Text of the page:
“These machines are tethered to the lottery,” he said. “The lottery knows everything that goes on with them.”

Powell said the 10% share the state derives from COAM proceeds for Georgia’s HOPE Scholarships and pre-kindergarten programs has become the fastest growing source of revenue for the lottery. He said going with gift cards would drive up that revenue even further.

While the bill cleared the committee unanimously, it has received pushback from the industry. Norcross-based Lucky Bucks, one of the major suppliers of COAM machines in Georgia, sent a memo to members of the General Assembly two weeks ago complaining the bill doesn’t address a “lack of rigorous and consistent enforcement” of existing laws governing the industry.

Among other things, the company is asking lawmakers to extend the period retailers that cancel contracts with machine suppliers must wait before they can enter new contracts with different suppliers from the current nine months to 36. The longer wait period would be aimed at discouraging suppliers from stealing retailers from competitors.

Powell’s bill now moves to the House Rules Committee to schedule a floor vote. Meanwhile, a Senate version of COAM reform is pending before the Senate Regulated Industries Committee.

This story is available through a news partnership with Capitol Beat News Service, a project of the Georgia Press Educational Foundation.

State House approves “Safe Schools Act”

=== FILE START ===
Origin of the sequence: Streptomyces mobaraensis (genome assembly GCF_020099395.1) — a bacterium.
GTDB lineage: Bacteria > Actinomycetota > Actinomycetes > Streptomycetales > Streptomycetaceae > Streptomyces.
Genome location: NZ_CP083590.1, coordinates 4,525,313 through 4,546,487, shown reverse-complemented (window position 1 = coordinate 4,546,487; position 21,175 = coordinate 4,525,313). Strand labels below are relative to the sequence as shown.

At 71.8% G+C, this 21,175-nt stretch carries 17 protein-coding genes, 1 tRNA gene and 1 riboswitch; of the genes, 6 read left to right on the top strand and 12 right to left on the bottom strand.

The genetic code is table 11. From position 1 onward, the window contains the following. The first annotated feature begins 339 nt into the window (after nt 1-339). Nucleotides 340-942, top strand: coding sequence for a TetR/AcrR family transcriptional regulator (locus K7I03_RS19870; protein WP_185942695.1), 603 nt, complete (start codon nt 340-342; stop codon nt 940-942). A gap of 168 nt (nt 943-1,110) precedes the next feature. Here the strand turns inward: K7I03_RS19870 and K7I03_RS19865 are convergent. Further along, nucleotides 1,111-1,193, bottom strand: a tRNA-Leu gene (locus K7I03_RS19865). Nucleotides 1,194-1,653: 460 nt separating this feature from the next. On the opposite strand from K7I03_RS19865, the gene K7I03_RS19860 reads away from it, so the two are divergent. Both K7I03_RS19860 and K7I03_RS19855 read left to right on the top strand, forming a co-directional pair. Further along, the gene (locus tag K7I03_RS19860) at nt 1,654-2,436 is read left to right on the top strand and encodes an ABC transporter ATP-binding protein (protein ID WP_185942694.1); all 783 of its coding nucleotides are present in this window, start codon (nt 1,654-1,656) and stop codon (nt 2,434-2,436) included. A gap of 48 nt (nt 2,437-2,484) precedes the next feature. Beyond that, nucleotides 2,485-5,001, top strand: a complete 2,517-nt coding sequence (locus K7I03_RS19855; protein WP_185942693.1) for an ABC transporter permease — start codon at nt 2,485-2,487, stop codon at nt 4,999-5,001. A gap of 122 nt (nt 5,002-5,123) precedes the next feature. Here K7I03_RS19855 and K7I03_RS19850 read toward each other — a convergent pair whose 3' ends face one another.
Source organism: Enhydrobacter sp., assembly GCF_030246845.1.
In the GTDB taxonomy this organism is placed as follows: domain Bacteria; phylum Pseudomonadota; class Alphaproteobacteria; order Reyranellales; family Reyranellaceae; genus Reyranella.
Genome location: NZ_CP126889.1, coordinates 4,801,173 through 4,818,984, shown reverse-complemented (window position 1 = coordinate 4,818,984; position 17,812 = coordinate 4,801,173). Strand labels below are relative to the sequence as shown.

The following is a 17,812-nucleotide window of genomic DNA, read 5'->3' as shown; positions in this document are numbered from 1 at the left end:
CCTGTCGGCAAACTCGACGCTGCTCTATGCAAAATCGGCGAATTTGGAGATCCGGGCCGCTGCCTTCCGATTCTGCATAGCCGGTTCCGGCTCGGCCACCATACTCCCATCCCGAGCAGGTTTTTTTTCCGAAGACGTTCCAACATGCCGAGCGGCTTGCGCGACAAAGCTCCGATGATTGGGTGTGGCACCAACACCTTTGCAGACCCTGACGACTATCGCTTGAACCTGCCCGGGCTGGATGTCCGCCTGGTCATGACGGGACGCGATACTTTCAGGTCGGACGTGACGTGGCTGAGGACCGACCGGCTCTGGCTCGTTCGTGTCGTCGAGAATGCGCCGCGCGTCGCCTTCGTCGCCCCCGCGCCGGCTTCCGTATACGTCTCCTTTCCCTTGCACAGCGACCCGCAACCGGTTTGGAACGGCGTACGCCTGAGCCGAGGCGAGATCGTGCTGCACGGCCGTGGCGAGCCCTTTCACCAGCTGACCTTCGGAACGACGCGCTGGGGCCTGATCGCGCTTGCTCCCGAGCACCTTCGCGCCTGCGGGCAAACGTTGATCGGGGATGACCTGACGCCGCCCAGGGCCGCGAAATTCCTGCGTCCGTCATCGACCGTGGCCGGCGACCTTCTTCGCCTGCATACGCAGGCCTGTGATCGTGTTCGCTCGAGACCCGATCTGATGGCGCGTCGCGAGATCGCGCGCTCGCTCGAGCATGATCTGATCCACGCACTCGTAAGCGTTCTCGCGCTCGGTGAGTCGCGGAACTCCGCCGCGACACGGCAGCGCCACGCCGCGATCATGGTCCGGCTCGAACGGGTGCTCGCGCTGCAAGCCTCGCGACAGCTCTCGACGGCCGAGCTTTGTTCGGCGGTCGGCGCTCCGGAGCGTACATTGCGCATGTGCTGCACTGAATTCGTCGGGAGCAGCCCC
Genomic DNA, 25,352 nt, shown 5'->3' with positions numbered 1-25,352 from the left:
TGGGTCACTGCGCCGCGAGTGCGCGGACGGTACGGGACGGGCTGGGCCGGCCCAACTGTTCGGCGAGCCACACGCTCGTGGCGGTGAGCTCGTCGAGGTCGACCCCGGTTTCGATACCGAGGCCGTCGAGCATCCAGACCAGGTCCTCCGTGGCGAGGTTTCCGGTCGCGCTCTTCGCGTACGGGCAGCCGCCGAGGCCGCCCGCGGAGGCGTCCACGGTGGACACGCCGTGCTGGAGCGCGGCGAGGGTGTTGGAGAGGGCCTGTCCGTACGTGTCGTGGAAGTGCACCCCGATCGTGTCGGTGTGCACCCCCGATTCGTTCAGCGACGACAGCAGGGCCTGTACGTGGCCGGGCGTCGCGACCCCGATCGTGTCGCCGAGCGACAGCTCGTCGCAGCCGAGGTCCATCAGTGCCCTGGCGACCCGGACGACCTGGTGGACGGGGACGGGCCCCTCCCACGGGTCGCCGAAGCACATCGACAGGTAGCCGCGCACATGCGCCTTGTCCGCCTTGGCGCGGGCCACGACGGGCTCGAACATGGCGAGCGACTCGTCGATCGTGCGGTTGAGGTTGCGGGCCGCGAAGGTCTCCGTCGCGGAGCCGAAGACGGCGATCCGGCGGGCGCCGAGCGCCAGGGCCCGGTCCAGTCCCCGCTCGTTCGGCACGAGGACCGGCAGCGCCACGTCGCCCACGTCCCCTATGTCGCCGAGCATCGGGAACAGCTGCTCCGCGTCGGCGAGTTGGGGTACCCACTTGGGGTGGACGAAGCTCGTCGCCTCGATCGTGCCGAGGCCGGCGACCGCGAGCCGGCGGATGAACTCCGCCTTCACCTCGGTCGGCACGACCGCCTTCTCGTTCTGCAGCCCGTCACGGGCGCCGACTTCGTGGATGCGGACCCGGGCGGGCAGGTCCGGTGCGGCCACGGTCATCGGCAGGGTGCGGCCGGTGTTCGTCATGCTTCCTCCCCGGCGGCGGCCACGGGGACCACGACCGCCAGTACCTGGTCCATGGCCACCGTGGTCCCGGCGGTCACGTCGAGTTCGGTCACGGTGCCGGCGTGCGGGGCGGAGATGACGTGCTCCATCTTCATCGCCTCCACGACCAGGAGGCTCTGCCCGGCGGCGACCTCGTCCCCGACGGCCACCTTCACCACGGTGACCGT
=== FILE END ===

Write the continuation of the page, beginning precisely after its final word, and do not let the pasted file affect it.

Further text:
Rep. Will Wade, R-Dawsonville, speaks in favor of the Safe Schools Act on Monday.

ATLANTA – The state House of Representatives handily passed a bill Monday aimed at bolstering school safety in Georgia.  

The “Safe Schools Act,” which has the strong support of Gov. Brian Kemp, passed on a 148-20 vote.  

The bill, sponsored by Rep. Will Wade, R-Dawsonville, one of Kemp’s floor leaders in the House, would require schools to conduct an intruder or active-shooter drill by Oct. 1 each year.  

It would also require public schools to submit school safety plans to the Georgia Emergency Management Association as well as local emergency management and law enforcement agencies.

The legislation would create a mechanism for school employees to earn a “school safety and anti-gang endorsement” after completing a special training program. And it encourages colleges and universities to include training for future teachers in best practices for safe schools and deterring gangs.

Though the bill breezed through the House, it drew criticism from some Democratic lawmakers.  

“Unfortunately, there is no evidence to indicate this bill is going to make our schools safer,” said freshman Rep. Anne Allen Westbrook, D-Savannah. “It’s just one more burden this body is putting on teachers and students in Georgia’s public schools.”

Westbrook cited a study conducted by researchers at Georgia Tech showing increases in anxiety and depression among students for 90 days after active-shooter drills.   

“If we want to truly increase school safety, there are some proactive measures we could consider,” she said. 

Westbrook urged her House colleagues to pass bills that would increase punishments for allowing children access to guns or not adequately securing guns.  

Rep. Stacey Evans, D-Atlanta, voted for the bill but also urged lawmakers to consider passing gun-control measures.  

“We have so many options at our disposal to not make this a reality for our babies and their teachers,” Evans said.

Evans criticized Republican leaders for not giving gun-control bills hearings in committee this session.